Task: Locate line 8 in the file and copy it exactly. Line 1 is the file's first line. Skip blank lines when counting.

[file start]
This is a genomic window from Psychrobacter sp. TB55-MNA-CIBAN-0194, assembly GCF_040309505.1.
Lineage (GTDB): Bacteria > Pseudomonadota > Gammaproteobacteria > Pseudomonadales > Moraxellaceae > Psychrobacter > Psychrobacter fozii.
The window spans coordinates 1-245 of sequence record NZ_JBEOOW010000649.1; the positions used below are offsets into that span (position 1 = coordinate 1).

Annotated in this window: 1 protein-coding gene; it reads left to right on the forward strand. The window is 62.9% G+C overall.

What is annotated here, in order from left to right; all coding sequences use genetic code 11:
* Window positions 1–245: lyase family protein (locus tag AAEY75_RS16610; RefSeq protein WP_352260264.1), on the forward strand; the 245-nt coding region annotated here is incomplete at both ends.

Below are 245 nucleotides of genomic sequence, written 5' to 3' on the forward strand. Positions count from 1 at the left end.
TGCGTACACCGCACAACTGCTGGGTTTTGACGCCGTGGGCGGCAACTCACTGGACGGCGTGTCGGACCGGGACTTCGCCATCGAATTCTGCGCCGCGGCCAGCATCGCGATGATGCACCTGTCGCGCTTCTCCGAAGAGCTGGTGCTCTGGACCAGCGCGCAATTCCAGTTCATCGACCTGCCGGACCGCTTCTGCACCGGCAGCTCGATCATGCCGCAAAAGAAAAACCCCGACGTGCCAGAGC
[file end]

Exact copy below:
TGCGTACACCGCACAACTGCTGGGTTTTGACGCCGTGGGCGGCAACTCACTGGACGGCGTGTCGGACCGGGACTTCGCCATCGAATTCTGCGCCGCGGCCAGCATCGCGATGATGCACCTGTCGCGCTTCTCCGAAGAGCTGGTGCTCTGGACCAGCGCGCAATTCCAGTTCATCGACCTGCCGGACCGCTTCTGCACCGGCAGCTCGATCATGCCGCAAAAGAAAAACCCCGACGTGCCAGAGC